With gamblers seemingly preferring to visit smaller casinos closer to home, the presentations four developers delivered before the New York State Gaming Commission’s location siting board offered practical mid-size packages. "We are committed to developing the best site there is in a way that best serves this community, its citizens and its economic goals"
Mathew Martoma, a former portfolio manager with Stamford-based SAC Capital Advisors, has been sentenced in New York to nine years in prison. He was convicted earlier this year of helping the firm earn more than $250 million illegally through insider trading.
Gov. Andrew Cuomo was supposed to cruise past next Tuesday's primary election in New York on his way to a second term.
But the powerful Democratic incumbent may have more trouble than many expected. For one thing, his main opponent, a little-known law professor named Zephyr Teachout, is mounting a respectable challenge from the left. For another, Cuomo could potentially wind up with a running mate he doesn't want.
This week, the local cable news channel NY1 tried to host a debate between Cuomo and Teachout. Teachout was the only one to show up.
Originally published on Fri August 29, 2014 12:50 pm
As established casinos across the Northeast close their doors or administer cost-cutting measures, New York is just getting into the game. And although it won’t host a casino if its own, Albany has become a key player.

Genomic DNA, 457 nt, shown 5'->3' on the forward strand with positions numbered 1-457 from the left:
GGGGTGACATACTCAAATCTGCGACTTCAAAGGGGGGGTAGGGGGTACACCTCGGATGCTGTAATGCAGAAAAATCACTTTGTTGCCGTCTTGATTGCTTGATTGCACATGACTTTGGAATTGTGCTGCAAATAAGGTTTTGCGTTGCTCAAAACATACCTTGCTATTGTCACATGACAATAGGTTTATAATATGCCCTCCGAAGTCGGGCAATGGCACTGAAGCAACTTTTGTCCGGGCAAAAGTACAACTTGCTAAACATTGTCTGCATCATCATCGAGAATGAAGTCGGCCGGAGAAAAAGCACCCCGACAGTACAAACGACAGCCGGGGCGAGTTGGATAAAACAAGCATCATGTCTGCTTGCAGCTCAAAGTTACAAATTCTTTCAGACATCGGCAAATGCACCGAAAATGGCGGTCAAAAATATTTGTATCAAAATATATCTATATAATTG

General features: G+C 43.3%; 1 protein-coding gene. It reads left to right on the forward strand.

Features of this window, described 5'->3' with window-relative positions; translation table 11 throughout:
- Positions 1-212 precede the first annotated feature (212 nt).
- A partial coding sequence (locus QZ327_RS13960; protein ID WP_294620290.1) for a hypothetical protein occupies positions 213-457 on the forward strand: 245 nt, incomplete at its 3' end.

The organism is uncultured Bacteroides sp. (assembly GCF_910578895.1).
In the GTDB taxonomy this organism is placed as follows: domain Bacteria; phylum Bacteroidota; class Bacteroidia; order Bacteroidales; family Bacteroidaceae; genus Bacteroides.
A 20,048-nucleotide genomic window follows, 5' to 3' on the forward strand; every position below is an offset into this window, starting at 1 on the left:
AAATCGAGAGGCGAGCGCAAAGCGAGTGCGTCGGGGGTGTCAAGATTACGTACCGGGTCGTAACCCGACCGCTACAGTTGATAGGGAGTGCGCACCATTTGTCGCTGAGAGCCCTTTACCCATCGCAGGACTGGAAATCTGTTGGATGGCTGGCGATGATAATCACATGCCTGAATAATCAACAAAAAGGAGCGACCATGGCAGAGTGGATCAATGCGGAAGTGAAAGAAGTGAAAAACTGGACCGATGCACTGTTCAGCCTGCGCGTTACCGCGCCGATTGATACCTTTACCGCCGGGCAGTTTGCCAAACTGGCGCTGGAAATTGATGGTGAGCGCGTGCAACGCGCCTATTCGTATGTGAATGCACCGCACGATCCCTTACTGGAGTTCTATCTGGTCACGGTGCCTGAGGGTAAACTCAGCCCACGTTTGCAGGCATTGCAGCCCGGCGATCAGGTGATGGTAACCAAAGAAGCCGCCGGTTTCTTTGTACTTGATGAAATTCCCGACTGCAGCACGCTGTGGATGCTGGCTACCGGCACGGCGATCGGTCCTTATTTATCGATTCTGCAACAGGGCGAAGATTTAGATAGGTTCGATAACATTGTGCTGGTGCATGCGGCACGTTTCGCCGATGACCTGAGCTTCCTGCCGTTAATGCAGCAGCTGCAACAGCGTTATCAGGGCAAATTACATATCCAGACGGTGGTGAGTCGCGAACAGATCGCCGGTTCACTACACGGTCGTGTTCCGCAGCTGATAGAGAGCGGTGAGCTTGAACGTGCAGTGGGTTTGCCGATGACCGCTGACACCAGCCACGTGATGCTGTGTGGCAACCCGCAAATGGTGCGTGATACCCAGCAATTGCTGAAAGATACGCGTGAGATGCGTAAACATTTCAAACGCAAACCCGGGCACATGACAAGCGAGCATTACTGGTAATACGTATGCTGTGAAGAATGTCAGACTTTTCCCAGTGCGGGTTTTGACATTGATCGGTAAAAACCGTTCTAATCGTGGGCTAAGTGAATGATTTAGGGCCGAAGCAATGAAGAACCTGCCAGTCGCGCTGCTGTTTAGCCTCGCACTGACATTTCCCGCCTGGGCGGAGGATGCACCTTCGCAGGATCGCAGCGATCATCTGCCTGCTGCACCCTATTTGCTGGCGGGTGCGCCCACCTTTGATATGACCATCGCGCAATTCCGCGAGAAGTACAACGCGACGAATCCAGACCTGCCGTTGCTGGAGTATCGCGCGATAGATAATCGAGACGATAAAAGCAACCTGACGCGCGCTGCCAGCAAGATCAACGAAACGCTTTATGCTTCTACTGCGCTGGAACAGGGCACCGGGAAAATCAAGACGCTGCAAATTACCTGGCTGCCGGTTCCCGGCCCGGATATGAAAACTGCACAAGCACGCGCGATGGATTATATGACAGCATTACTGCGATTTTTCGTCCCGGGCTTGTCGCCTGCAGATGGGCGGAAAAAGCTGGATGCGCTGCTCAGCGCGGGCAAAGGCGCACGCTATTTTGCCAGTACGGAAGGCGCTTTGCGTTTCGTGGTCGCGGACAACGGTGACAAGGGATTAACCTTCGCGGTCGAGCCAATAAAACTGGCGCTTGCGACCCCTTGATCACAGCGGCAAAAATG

The mantra has been "jobs and the economy," and New York's capital is crossing its fingers, hoping for a windfall should a casino go up in nearby Rensselaer County.
Originally published on Sat August 30, 2014 12:33 pm
On a hot, humid afternoon, Bob Stewart has called a rehearsal at his Harlem apartment. Six musicians are in a circle in the living room — on one side, trumpet and trombone; on the other, cello, viola and violin; and in the middle, the elephant in the room — Stewart's tuba.
Originally published on Thu August 28, 2014 10:59 am
Mocha Hookah is a little Middle Eastern restaurant and cafe on Atlantic Avenue in Brooklyn where you can pick up a shawarma gyro sandwich and a falafel platter and still get change back from your $20 bill. Walk inside and there's Arabic music, soccer games on flat screen televisions, and a hookah, or water pipe, set up at every table.